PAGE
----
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What Is Your Period Blood Telling You?

We all wonder sometimes, “Is my period normal?” It’s natural to wonder, especially considering the taboo around talking about menstruation. Luckily, we are here to bust that taboo! Read on for what your period blood might be telling you—we promise you will be glad to learn more.

Some quick period facts: 

• On average, a woman has thirteen periods a year…
• And 400-500 throughout her lifetime!
• A period usually lasts between three-to-seven days, meaning we are spending anywhere between 1200 and 3500 days on our periods!

For something that takes up so much of our lives, it is vital to educate ourselves about what we should expect and if certain changes should prompt us to visit the doctor.
It is totally normal for the colour of your period to vary anywhere from bright red to dark brown. Interestingly, taking hormonal contraception like the pill or long-acting reversible contraception (LARC) like the IUD can affect the colour of your period blood and give it a rust-coloured tint.
The consistency of a period varies a lot from person to person, so there is no need to worry unless you are experiencing very large clots. Sometimes clots can be a benign symptom of a particularly heavy flow, but if you have clots larger than the size of a Euro coin you should check with your doctor to be safe.
If you notice an unusually strong odour during your period, you should definitely ask your doctor about it. An offensive smell could be a sign of a sexually transmitted infection and would require immediate care.
You are the best person to know what your normal flow is like, and looking out for deviations from your own “normal” will help alert you to changes in your health. An unusually heavy or light flow is not something to worry about, but if the change becomes sustained then you should check with a doctor to make sure nothing else is affecting your period.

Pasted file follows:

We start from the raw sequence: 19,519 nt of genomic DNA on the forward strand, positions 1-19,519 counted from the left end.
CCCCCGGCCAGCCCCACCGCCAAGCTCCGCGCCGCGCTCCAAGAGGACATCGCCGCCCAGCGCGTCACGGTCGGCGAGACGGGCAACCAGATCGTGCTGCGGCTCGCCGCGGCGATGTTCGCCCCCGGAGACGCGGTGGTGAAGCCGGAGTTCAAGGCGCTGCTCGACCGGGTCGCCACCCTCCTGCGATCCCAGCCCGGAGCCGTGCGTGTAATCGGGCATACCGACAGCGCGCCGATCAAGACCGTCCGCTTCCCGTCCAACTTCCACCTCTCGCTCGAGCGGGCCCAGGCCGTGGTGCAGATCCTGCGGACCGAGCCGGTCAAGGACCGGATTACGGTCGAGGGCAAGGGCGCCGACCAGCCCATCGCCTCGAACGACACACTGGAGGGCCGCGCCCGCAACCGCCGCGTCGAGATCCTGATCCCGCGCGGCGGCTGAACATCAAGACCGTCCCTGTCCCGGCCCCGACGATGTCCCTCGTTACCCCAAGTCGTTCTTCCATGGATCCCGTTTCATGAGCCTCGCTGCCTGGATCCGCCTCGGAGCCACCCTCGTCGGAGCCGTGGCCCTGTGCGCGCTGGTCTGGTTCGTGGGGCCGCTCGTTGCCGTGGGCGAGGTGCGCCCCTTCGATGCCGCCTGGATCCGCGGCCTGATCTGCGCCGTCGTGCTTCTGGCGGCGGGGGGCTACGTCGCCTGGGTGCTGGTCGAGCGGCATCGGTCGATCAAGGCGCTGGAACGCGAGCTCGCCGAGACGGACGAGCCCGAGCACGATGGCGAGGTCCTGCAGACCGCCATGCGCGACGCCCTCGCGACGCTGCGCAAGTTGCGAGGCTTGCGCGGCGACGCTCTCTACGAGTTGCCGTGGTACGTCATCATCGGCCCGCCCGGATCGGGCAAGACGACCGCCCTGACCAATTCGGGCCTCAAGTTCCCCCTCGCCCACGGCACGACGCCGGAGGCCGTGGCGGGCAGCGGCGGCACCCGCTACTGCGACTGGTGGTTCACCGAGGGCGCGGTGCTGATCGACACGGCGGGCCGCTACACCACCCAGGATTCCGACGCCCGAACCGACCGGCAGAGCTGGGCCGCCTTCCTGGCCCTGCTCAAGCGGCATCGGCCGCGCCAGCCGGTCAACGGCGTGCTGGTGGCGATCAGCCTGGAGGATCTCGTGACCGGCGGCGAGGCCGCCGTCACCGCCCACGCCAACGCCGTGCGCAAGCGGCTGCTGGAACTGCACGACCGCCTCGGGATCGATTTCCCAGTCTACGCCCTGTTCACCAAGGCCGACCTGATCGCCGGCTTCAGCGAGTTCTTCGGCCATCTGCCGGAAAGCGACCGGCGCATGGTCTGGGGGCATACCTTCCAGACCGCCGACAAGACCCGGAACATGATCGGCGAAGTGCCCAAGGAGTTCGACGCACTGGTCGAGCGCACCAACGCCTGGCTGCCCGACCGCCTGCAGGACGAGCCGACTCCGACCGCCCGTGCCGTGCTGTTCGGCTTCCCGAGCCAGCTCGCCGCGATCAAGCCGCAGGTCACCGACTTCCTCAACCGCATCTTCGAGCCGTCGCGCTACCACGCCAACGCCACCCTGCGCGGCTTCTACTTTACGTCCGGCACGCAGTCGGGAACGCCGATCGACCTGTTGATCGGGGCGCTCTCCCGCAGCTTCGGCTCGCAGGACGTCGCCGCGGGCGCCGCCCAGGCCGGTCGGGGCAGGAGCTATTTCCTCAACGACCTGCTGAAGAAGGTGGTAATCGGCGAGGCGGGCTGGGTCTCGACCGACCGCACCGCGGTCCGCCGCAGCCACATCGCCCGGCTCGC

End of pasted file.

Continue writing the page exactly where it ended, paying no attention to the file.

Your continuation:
For example, taking hormonal contraception could lead to a lighter flow, especially if you have just switched to hormonal LARC, and that is totally normal. If you have not switched contraception methods, though, it might be a sign of a thyroid imbalance or a nutritional deficiency and you should ask your doctor.
A super heavy period could be caused by switching to a copper IUD, but it could also be a sign that you have a polyp or fibroid, which are benign growths in the uterine lining. They could go away on their own, but a fibroid sometimes requires medication and it is better to err on the side of caution and ask a doctor. In severe cases, an unusually heavy flow could be a sign of a serious condition like tumors in the cervix or uterus or endometriosis.
Some spotting is normal, especially if you are on hormonal contraception, but sometimes spotting can be caused by larger problems. If you are experiencing frequent problems, it could be a sign of a hormonal imbalance, infection, extreme stress, or in rare cases cancer. Definitely ask your doctor if you have sustained spotting to be sure there isn’t something going on behind the scenes.

Keeping an eye out for changes to your cycle can help you stay on top of your health. Experiencing a small change is not usually something to freak out about, but if a deviation continues for a sustained amount of time then you should seek advice from a professional. At the end of the day, you are the most attuned to your body and are the best person to know if something is unusual or worth consulting a doctor.

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